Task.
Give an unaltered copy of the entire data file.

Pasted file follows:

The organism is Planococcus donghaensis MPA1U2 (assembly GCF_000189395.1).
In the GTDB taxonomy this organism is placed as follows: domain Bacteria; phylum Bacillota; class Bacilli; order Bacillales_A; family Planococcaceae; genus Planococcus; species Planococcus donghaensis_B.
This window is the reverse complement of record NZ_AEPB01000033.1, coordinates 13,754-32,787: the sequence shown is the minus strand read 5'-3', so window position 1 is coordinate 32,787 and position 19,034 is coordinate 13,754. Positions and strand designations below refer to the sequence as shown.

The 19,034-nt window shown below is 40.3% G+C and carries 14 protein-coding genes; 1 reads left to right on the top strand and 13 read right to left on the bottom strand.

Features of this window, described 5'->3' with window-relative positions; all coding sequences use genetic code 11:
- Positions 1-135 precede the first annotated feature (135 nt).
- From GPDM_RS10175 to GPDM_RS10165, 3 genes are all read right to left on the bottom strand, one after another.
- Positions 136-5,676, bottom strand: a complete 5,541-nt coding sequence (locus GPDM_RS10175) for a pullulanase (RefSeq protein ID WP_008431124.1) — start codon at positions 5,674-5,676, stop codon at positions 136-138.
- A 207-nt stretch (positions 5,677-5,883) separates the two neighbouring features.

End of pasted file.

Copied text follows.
The organism is Planococcus donghaensis MPA1U2 (assembly GCF_000189395.1).
In the GTDB taxonomy this organism is placed as follows: domain Bacteria; phylum Bacillota; class Bacilli; order Bacillales_A; family Planococcaceae; genus Planococcus; species Planococcus donghaensis_B.
This window is the reverse complement of record NZ_AEPB01000033.1, coordinates 13,754-32,787: the sequence shown is the minus strand read 5'-3', so window position 1 is coordinate 32,787 and position 19,034 is coordinate 13,754. Positions and strand designations below refer to the sequence as shown.

The 19,034-nt window shown below is 40.3% G+C and carries 14 protein-coding genes; 1 reads left to right on the top strand and 13 read right to left on the bottom strand.

Features of this window, described 5'->3' with window-relative positions; all coding sequences use genetic code 11:
- Positions 1-135 precede the first annotated feature (135 nt).
- From GPDM_RS10175 to GPDM_RS10165, 3 genes are all read right to left on the bottom strand, one after another.
- Positions 136-5,676, bottom strand: a complete 5,541-nt coding sequence (locus GPDM_RS10175) for a pullulanase (RefSeq protein ID WP_008431124.1) — start codon at positions 5,674-5,676, stop codon at positions 136-138.
- A 207-nt stretch (positions 5,677-5,883) separates the two neighbouring features.